Insurance Agents Logging Long Hours in Marshalltown

MARSHALLTOWN, Iowa -- People in Marshalltown are still cleaning up two weeks after an EF 3 tornado ripped through town. Insurance agents are working around the clock to help cut the checks that will pay for repairs.

“I think the first couple days after the storm I think a 12, 13, 14 hour day was not uncommon” said State Farm agent Phyllis Mazour.

Like many others in Marshalltown Mazour was burning the candle at both ends to help homeowners who were impacted.

“I probably visited 20-25 a day for at least the first three, four days” she said.

With hundreds of claims to work through she says State Farm sent adjusters in to Marshalltown from across the country.  She expects another busy period as claims come in and clients have questions.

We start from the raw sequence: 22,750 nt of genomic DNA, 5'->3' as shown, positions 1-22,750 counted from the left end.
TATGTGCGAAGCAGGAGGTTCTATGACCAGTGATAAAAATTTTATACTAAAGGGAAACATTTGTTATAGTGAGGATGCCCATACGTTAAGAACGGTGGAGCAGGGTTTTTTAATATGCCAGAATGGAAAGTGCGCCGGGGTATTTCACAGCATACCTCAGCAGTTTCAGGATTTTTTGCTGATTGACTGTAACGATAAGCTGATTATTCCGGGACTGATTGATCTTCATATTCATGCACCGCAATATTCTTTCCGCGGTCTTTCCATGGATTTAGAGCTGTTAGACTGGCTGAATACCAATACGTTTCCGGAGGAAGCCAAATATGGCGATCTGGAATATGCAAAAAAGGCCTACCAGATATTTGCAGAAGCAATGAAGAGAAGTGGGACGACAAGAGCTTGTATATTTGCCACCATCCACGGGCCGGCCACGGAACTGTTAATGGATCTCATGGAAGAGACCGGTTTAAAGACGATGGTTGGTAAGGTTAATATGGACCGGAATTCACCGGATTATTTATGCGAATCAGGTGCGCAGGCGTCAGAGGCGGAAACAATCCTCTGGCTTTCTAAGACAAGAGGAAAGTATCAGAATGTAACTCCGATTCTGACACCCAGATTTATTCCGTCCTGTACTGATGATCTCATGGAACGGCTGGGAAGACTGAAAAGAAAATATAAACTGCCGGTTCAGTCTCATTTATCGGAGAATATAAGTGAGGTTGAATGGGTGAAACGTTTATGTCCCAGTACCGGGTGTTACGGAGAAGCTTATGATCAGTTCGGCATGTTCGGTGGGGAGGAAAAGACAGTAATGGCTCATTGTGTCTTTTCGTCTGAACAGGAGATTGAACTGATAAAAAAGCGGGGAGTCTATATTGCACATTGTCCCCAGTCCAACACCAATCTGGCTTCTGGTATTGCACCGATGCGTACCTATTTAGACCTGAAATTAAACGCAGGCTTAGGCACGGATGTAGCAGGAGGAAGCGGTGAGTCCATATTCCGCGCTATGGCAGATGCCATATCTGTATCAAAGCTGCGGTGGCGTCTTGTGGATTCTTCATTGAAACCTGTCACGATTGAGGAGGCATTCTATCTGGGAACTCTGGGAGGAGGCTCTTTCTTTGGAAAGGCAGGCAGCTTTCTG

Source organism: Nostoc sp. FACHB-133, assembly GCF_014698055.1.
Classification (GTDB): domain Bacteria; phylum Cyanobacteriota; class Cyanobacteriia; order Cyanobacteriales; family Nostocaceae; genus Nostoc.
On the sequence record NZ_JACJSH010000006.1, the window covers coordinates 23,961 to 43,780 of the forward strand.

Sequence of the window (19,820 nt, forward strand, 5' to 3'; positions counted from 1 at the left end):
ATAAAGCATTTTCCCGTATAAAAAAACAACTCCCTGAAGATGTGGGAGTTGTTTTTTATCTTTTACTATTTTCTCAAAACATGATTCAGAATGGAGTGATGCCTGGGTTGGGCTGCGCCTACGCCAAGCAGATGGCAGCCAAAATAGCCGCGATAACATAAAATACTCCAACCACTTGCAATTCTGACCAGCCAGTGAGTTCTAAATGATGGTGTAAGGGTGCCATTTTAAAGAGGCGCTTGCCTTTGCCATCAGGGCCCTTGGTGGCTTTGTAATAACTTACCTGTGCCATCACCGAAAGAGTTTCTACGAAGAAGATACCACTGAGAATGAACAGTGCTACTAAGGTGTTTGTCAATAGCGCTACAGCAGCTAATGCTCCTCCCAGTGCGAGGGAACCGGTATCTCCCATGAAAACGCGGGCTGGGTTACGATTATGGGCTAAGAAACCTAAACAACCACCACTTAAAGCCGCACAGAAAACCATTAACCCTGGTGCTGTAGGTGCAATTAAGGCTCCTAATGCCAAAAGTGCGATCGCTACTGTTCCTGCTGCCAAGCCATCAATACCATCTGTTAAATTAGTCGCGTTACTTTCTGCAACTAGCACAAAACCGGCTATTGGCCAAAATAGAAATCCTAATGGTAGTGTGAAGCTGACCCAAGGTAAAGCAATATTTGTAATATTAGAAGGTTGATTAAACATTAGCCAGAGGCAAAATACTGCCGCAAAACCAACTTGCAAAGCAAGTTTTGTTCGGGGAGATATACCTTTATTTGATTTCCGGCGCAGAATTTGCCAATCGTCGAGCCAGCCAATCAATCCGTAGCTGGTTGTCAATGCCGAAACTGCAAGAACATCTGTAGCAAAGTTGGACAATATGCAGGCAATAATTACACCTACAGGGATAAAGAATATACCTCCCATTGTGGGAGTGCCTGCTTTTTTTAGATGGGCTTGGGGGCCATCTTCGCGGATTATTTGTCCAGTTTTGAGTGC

“They're still out there working long hours and they're out there writing estimates and issuing checks to clients” said Mazour.

One of those clients is Alan Smoldt.

“It sounded like a jet engine coming over the neighbor’s home and I tore for the basement at that time when I see all the debris flying” he said.

Smoldt and his wife came back up to a torn roof, a destroyed fence, and damaged cars.

“It probably was a day after that we called in and after we got settled in what we could do here and they were real quick on it” Smoldt said.

Smoldt said it took about four days to get a check for his cars and six days to get a check for his home damage. Now it's up to him to get the damage fixed.

“There are a lot of great contractors in the state of Iowa. I would advise people to check them out if you're not aware of them…if they aren't from our area. Check them out, make sure you get some references, make sure you're getting a written estimate from them” said Mazour.

Mazour says it's the customer's choice on who to contract for their repairs. She says to be cautious if one company's estimate is far lower than others, or if they offer to pay your deductible.

Mazour says while State Farm is working with all of their clients they are prioritizing those with catastrophic damage and unlivable homes.